Hate speech against Syrian refugees rises again in Lebanon
Beirut - Anti-Syrian refugee rhetoric spiked in Lebanon following an incident involving the Lebanese Army and terror suspects allegedly hiding in refugee camps in Arsal on the Lebanese- Syrian border.
The incident, in which troops were injured, touched off calls to repatriate refugees and a campaign against them on social media. At the same time, other people cautioned against rising racist speech.
Tensions exacerbated after the death of four Syrian detainees in military custody, further polarising opinions. Some accused the army of torturing them to death but others expressed solidarity with the troops in their fight against terrorism.
“We are very concerned about increasing discrimination and racism against Syrians in Lebanon,” said Bassam Khawaja, Lebanon researcher at Human Rights Watch (HRW). “There have been several cases of Syrians being beaten and insulted in the last few weeks and it is happening in the context in which politicians are calling for Syrians to return back to Syria.
“It is not helpful to have statements blaming Syrians for issues of the Lebanese economy, unemployment, insecurity and extremism in Lebanon without any evidence or factual basis.”
A video circulating on social media showed at least three Lebanese punching, kicking and insulting an unarmed Syrian refugee. It stirred an outcry from human rights activists and the suspected perpetrators were arrested.
High-ranking politicians also sounded anti-refugee rhetoric. Samir Geagea, leader of the Lebanese Forces, a Christian political party, called on the United Nations to return the refugees and warned that Lebanon “will not tolerate them anymore.”
Approximately 1.1 million Syrian refugees are registered by the UNHCR in Lebanon but their number is believed to exceed 1.5 million. They live in homes and informal camps, putting pressure on limited resources and ageing infrastructure available to Lebanon’s 4 million citizens.
“In Lebanon, we have for years seen problems with the economy, the government, garbage disposal and health care, etc... This is truly not a thing that started with the influx of Syrian refugees though their presence has put a strain on infrastructure. Scapegoating them as the root of these problems without any evidence is very problematic,” Khawaja said.
Human rights expert and member of the parliament committee on human rights Ghassan Moukheiber described tensions between the Lebanese and Syrians as an “expression of hatred.”
“It is not about racism that has to do with being aloof or considering the Syrian nationality as a lower grade nationality,” he said. “It is a combination of security and economic fears. It is worse than racism. It is close to hatred.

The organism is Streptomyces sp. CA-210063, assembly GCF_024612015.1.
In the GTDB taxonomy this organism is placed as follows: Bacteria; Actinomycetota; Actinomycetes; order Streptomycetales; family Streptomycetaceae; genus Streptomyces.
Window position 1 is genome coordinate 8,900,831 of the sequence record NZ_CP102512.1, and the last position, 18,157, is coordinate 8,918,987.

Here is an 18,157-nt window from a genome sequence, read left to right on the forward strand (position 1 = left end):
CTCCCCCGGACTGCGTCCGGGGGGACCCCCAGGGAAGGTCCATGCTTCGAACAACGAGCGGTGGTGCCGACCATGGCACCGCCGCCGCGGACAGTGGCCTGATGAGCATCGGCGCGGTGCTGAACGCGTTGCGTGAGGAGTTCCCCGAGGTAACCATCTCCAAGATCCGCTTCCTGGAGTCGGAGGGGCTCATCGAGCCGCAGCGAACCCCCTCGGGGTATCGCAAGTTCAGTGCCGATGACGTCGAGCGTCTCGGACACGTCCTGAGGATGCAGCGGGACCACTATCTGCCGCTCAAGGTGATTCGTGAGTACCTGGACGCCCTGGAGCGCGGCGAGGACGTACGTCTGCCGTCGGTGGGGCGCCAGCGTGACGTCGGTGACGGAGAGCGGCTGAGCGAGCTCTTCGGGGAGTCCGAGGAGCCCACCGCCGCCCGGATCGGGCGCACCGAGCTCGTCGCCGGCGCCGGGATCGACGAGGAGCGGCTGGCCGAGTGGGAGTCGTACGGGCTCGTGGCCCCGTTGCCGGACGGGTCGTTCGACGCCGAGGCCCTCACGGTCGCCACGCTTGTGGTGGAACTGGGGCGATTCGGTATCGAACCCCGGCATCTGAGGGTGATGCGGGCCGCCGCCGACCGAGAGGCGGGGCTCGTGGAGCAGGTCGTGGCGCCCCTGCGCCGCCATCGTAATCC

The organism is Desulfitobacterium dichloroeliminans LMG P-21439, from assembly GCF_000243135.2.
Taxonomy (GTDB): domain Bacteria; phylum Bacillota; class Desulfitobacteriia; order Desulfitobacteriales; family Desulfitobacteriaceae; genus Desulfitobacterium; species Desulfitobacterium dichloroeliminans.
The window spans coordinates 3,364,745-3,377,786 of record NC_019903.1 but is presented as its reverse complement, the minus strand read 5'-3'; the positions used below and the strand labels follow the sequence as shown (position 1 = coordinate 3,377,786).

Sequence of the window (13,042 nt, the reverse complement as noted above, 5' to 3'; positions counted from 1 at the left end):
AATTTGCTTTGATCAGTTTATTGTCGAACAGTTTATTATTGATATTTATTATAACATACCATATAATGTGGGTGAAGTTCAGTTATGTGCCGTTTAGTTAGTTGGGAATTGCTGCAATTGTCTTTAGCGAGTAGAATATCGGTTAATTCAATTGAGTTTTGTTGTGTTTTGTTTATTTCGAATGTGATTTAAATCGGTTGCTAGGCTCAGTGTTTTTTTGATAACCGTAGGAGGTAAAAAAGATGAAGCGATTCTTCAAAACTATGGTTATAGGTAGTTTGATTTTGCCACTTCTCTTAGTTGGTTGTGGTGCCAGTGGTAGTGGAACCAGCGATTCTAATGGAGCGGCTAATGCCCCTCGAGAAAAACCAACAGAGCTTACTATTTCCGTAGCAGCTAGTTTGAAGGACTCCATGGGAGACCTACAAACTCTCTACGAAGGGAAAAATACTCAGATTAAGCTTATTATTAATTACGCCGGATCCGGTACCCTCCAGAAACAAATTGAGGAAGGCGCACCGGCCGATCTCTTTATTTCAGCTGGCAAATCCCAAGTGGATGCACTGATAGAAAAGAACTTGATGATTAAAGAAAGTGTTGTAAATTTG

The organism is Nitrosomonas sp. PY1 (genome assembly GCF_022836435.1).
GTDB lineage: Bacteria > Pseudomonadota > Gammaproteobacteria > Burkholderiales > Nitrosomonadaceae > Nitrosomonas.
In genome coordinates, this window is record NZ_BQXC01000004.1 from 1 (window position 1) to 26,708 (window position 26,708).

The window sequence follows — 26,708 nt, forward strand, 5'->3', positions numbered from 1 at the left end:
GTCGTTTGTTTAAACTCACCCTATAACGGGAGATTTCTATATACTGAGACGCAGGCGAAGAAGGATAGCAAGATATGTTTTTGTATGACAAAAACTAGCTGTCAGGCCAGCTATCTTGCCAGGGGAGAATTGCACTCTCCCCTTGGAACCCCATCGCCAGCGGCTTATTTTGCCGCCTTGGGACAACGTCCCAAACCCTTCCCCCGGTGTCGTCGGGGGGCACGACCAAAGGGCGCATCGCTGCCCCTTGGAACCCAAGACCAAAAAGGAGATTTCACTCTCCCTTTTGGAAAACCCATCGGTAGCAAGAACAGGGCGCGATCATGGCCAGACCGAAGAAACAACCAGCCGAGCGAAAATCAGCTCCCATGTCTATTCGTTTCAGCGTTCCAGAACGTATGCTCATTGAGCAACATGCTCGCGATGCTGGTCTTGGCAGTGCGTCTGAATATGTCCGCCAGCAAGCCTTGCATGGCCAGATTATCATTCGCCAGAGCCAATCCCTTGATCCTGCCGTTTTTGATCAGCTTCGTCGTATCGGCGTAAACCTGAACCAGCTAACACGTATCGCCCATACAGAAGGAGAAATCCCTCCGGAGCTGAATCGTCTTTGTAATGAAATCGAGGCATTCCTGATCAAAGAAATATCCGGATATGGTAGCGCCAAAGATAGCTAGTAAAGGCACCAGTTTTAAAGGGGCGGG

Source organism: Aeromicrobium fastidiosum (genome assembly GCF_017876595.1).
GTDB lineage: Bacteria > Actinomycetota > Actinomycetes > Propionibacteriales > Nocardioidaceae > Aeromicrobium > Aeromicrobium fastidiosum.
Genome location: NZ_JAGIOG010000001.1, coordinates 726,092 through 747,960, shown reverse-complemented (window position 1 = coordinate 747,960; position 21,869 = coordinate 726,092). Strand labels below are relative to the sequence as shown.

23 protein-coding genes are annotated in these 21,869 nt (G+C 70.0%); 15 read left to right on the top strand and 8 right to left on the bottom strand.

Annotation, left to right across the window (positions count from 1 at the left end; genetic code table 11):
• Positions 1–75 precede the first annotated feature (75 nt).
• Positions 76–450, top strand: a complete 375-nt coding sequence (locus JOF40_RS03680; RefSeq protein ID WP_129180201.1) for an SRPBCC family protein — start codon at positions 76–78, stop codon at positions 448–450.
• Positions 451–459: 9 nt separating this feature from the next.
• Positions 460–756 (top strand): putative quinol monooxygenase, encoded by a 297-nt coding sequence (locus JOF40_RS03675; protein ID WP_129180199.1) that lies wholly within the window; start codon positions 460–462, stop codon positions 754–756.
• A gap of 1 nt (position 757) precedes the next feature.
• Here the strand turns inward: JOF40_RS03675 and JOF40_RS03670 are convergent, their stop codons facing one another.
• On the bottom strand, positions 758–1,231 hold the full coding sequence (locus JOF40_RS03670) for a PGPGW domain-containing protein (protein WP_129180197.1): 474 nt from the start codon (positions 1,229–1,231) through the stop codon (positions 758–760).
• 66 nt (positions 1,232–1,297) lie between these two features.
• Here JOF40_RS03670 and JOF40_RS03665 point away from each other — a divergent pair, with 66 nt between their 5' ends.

“Unfortunately, that was expected from day one. We have seen such sentiments in Europe, except that in Europe they have fewer numbers than the Syrian refugees in Lebanon, who have exceeded one-third of the Lebanese population. The ugly rhetoric and the vilifying of refugees are the symptoms of a much deeper problem.”
“We need to address the root causes including the security fears and economic competition. A policy for their (refugees’) safe return is one that would definitely seek to address these causes,” Moukheiber said.
“The long-term solution for the refugee crisis is peace in Syria,” he said. “The other step while waiting for peace and stability in Syria, is assuring their safe return wherever possible to areas in Syria that are stable and secure. A third option would be limiting their contact with Lebanese and assuring they do not constitute a security threat, as is the case now in Arsal.”
As tempers against Syrians fray, Lebanese political parties appear to be united in seeking a repatriation plan but they differ on how to proceed.
“Hezbollah (an ally of Syrian President Bashar Assad) wants repatriation to be coordinated with Damascus,” said journalist Amin Kammourieh. “They are trying to re-establish the relationship between Lebanon and Damascus through the file of the refugees, by pressuring the government to negotiate their return with the Syrian regime.”
Anti-Syria politicians, including Prime Minister Saad Hariri, want the repatriation to be part of a UN plan.
Anti-refugee sentiments have been brewing for years with Lebanese viewing the long-term presence of Syrians as a burden, even an imposition. A string of suicide attacks on the border village of Qaa in July 2016 prompted discrimination against Syrians. Some municipalities have imposed curfews on refugees, ordering night raids on homes and even evicting them.
With the experience of hosting Palestinian refugees for decades, many Lebanese fear that many Syrians may never leave the country.
“Clearly people are scared and sensitive,” Khawaja said, “but discriminating against the Syrians will not make this country any safer.”